France

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Policy Contribution

Rethinking Franco-German relations: a historical perspective

Franco-German relations as the ‘engine’ of European integration are widely perceived to have stalled in recent years. This policy contribution assesses what the Franco-German relationship can achieve, what its shortcomings are, and what it means for the wider governance of the euro area and the European Union.

By: Emmanuel Mourlon-Druol Topic: European Macroeconomics & Governance Date: November 7, 2017
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Opinion

A resilient Euro needs Franco-German compromise

In a piece signed by 15 leading French and German economists, Nicolas Véron lays out a path to a more sustainable Euro. Germany will need to accept some form of risk sharing. France will need to allow more market discipline. But the two countries can find a common vision for reforms

By: Agnès Bénassy-Quéré, Markus K. Brunnermeier, Lars Feld, Marcel Fratzscher, Philippe Martin, Hélène Rey, Isabel Schnabel, Nicolas Véron, Beatrice Weder di Mauro, Jeromin Zettelmeyer, Henrik Enderlein, Emmanuel Farhi, Clemens Fuest, Pierre-Olivier Gourinchas and Jean Pisani-Ferry Topic: European Macroeconomics & Governance Date: September 27, 2017
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Podcast

Podcast

What's next for France and Europe?

We host a conversation between Jean Pisani-Ferry and Guntram Wolff to discuss what the French election result will mean for France and Europe.

By: The Sound of Economics Topic: European Macroeconomics & Governance Date: May 11, 2017
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Past Event

Past Event

Financial Times - Bruegel Forum: the future of Europe after the French election

The second event in the Financial Times - Bruegel Forum series will look at how the results of the French elections will affect Europe.

Speakers: Tony Barber, Jean Pisani-Ferry and Guntram B. Wolff Topic: European Macroeconomics & Governance Location: Bruegel, Rue de la Charité 33, 1210 Brussels Date: May 11, 2017
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Blog Post

Europeans rediscover enthusiasm for globalisation

The general political mood on both sides of the Atlantic seems to suggest declining public support for globalisation, but people in the EU increasingly see globalisation as an opportunity for economic growth. This shift in public opinion coincides with improved economic conditions.

By: Uuriintuya Batsaikhan and Zsolt Darvas Topic: European Macroeconomics & Governance Date: May 4, 2017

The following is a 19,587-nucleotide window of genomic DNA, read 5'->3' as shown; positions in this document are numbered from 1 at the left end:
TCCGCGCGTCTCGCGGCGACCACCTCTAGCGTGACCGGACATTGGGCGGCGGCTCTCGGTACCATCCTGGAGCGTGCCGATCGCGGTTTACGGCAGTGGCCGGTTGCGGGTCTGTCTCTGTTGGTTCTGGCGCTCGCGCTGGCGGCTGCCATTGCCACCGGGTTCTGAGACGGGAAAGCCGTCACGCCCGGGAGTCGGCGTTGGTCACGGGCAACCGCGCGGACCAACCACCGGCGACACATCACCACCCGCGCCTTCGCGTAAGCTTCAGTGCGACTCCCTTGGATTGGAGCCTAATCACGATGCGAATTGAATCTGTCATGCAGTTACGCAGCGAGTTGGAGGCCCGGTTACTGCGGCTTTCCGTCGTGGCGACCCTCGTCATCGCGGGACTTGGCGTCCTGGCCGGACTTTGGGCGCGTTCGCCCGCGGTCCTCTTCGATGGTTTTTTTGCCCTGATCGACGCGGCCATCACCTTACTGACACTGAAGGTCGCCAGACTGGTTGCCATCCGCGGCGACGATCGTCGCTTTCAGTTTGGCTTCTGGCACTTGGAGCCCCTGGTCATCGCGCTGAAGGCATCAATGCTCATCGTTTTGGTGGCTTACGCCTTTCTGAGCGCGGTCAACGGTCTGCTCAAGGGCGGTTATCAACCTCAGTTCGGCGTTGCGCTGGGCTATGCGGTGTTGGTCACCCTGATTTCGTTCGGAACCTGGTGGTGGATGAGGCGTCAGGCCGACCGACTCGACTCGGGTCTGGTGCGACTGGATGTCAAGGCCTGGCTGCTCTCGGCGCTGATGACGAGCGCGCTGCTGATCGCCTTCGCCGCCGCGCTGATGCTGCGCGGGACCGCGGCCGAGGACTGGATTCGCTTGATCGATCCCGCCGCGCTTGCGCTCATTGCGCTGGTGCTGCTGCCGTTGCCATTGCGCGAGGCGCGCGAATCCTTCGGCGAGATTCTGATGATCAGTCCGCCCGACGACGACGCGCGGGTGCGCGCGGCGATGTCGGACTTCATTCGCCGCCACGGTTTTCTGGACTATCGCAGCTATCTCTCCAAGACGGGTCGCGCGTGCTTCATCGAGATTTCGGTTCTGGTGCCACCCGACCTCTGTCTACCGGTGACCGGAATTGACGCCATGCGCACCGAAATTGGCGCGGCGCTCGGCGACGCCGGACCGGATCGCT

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Past Event

Past Event

Understanding the French elections

This is a restricted workshop on the forthcoming French elections to understand the challenges and possible scenarios.

Speakers: Grégory Claeys, Thomas Guénolé-Ryzhakov, Bruno Jeanbart and Guillaume Tusseau Topic: European Macroeconomics & Governance Location: Bruegel, Rue de la Charité 33, 1210 Brussels Date: April 19, 2017
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Blog Post

Debunking 5 myths about Frexit

French elections are fast approaching and the debate on euro membership is now in full swing. ‘Frexit’ supporters promise that the benefits of leaving the euro would be substantial for the French economy, that economic policy would be greatly improved, and most importantly that the exit process would be a piece of cake. This blog post shows that these claims are greatly exaggerated if not outright lies.

By: Grégory Claeys Topic: European Macroeconomics & Governance Date: March 10, 2017
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Blog Post

France and Italy: The ABCs of the European fiscal framework

On the 28th of November the European Commission released its opinions on the euro area Member States’ Draft Budgetary Plans for 2015. The purpose of these opinions is to assess each country’s compliance with the Stability and Growth Pact (SGP), and to recommend appropriate action if there are risks of non-compliance. One of the surprises was that, in the case of Italy and France (as well as Belgium), the Commission decided to postpone its recommendations until March 2015.

By: Alvaro Leandro Topic: European Macroeconomics & Governance Date: January 8, 2015
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Blog Post

Is “losing” Alstom really a symbol of France's relative decline?

Irrespective of the economics, the factual observation remains unambiguous. French-headquartered companies are well represented among the population of global business giants, and increasingly so. France may have ninety-nine problems, but an extinction of corporate champions is not one of them. 

By: Nicolas Véron Topic: European Macroeconomics & Governance Date: May 5, 2014